Mardi, le soir.

After a somewhat uneventful bus ride to Valence via Paris, things got a bit more exciting on the final leg of what ended up being a three-day journey. I took a train to Montélimar to catch a connecting bus to Vallon-Pont-D’Arc, which is pretty far out from any big settlement, so I guess I should have anticipated that there would only be one bus. Said bus wasn’t due to leave until 5.25 and I had arrived around 10.30 in Montélimar. With no locker to leave my bags in at the station, and so far no word from my hosts to say they could pick me up when I got there at dusk I wandered out, loaded up like a donkey, in search of an internet café. As if the universe was giving me a morale boost, just outside the station I stumbled upon a park with goats, shaggy sheep with long twisted horns, miniature ponies, peacocks, ducks, chickens and geese, the streets bordering it lined with plane trees (apparently it was an English design). Spirits high, I took some snaps of the animals and trees, and set off towards the centre ville where I found a pub with wifi (double score), and set about trying to contact my hosts, Jean-Noel and Geneviève.

Unsuccessful in my attempts to reach my hosts by phone or email, I went in search of nourishment for the soul and body in the form of nougat  de Montélimar, a spécialité of the town (blog post on this to come), which is made with locally grown almonds. There were a million nougat ‘houses’, but apparently the whole of Montélimar takes a two hour lunch, so I just wandered through side streets and plazas admiring all the independent stores, the abundance of organic food and naturopathic products, and the distinct lack of Starbucks, Primark, and McDonalds. Having finally got my nougat (almond and pistachio- delicious), I chose a bar and ordered my first actual meal in France: a croque-monsieur with chèvre (one might expect the goat cheese to replace the standard cheese, but it in fact replaced the jambon... un peu trop de fromage pour moi).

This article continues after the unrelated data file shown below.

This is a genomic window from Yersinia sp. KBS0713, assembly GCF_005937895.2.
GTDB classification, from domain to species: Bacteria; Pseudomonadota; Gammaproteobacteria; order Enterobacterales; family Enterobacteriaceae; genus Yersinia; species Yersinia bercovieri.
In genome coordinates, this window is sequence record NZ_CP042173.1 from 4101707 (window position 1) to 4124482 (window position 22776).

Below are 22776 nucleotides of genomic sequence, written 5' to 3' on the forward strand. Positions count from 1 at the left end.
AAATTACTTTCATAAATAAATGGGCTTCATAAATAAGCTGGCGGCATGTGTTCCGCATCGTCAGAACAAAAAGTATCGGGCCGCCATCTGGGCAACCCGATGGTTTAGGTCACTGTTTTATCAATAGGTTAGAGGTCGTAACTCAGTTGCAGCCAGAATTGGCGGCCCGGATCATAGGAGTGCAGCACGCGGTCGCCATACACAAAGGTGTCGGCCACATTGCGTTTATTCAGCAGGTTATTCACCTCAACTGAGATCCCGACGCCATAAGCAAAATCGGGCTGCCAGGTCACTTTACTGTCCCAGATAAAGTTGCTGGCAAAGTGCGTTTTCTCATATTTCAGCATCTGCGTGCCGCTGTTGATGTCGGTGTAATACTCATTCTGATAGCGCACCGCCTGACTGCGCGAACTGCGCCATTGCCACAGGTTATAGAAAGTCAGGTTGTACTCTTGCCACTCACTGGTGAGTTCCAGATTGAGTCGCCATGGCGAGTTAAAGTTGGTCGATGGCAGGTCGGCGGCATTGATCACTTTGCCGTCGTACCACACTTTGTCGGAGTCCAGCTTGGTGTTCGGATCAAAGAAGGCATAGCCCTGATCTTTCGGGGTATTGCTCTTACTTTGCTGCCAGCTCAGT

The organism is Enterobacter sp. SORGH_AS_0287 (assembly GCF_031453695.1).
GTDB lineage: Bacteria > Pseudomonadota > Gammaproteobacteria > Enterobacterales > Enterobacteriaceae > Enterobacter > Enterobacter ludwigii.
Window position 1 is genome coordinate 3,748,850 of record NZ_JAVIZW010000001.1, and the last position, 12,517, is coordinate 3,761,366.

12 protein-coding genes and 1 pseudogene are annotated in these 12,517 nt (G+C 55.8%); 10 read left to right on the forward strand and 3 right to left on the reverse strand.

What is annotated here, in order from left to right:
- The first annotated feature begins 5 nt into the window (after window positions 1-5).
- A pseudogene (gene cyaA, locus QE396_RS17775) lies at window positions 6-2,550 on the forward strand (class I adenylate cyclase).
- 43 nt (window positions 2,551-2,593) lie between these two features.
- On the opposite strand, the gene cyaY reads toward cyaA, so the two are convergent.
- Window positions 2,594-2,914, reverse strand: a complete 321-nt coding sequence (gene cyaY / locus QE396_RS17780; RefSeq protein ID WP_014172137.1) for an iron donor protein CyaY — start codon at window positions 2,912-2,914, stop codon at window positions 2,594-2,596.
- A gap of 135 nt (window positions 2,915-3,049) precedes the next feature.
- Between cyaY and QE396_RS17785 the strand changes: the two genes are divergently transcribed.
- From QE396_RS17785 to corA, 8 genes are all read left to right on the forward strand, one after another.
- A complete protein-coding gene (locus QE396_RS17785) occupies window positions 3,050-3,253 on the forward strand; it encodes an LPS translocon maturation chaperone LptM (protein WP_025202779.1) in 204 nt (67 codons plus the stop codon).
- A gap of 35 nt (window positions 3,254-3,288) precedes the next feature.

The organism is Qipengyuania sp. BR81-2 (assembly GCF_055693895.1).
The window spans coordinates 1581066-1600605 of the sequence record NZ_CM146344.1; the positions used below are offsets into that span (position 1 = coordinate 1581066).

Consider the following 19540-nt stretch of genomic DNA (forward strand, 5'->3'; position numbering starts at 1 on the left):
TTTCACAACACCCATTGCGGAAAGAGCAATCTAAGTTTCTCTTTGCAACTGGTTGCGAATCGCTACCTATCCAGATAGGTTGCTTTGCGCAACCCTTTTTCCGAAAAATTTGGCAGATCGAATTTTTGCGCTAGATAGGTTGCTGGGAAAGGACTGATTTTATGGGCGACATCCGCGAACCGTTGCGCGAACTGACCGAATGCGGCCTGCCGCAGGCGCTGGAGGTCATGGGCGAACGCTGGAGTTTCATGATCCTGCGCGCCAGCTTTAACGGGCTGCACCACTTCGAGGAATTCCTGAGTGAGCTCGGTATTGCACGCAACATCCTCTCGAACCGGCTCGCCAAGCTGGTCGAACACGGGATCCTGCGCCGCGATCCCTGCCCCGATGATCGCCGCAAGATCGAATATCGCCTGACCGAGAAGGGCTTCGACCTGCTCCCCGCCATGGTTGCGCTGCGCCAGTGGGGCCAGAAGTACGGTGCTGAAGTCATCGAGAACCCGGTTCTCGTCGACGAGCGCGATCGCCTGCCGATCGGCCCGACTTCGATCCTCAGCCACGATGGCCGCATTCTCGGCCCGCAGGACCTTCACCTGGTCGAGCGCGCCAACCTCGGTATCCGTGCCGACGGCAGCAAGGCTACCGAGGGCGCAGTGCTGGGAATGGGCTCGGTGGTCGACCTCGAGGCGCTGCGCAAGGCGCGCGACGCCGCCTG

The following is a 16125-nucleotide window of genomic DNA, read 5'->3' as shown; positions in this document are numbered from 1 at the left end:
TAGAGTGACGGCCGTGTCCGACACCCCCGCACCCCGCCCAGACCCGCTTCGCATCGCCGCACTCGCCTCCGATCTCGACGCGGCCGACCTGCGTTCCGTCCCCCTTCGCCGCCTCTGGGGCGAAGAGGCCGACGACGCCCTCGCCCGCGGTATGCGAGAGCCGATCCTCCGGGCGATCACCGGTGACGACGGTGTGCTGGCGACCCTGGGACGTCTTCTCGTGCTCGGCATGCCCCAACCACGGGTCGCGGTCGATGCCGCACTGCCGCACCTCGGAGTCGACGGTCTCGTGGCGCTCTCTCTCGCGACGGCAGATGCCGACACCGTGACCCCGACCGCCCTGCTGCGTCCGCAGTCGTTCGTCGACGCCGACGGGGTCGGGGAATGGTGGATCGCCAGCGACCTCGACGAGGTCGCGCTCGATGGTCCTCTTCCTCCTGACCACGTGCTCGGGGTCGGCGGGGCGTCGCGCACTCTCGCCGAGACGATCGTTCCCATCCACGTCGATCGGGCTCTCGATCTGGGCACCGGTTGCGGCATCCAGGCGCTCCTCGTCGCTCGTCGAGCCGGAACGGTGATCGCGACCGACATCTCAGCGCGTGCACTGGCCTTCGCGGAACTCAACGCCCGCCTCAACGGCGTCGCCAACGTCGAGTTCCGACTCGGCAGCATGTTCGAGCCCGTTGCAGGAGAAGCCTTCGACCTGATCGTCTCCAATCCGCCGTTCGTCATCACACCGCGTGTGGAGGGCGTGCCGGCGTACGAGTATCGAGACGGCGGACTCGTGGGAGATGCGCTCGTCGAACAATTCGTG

Fortified with too much food and a new French mobile number I went back to the wifi pub to check my emails and make more unanswered phone calls (and drink another beer). I did wonder at this point if I should start to worry, but my spirits were seriously high, and I was very much enjoying moseying around a Provençal town, and making amateur attempts to get by only in French. Even as I left Montélimar on a bus heading further and further into the boonies, I was feeling wonderfully excited and free, and not much concerned about the fact that I had no idea how, if at all, I was going to make it to the farm tonight.

Rewarding my trust in her, the universe saw to it that everything worked out of course. Having been directed to the town square by a kind Parisian, I was wandering around in the fading light looking for an internet cafe or a hostel, when a car pulled up beside me and a lady with mad-curly hair in leopard print leggings leant out and shouted ‘Jennie?’. And so I met my hosts, who had apparently gotten at least one of my messages and had come to find me. They were on their last circuit of the town searching for me and about to give up  (the bus station was moved recently and they didn’t know where to), when they saw a lone backpacker (outside of tourist season) and guessed that it must be their new WWOOFer!

I’m writing this at the coffee table in my small apartment, which has two bedrooms, a bathroom, and a kitchenette/dining room), listening to the wind tearing across the mountains outside while I cosy up in my armchair. The house is vast, and my rooms connect to the main apartment by a narrow passageway leading upstairs, which makes me feel like I’m in a castle. I’m full from a hearty dinner of about six varieties of tomatoes organically grown on the farm, an omelette made with fresh eggs supplied by Jean-Noel and Geneviève’s chickens, olive tapenade (you can guess where it was made), and warm crusty French bread, eaten at a big table in a cluttered living room with my hosts, their son Jean, and another WWOOFer named Olivier. I’ve already learned that if you say je suis plein, literally ‘I am full’ in French, it means you’re pregnant! So, j’ai bien mange is my new vocab of the day!

Full and tired I’m ending this post abruptly and hitting the hay, bon nuit!

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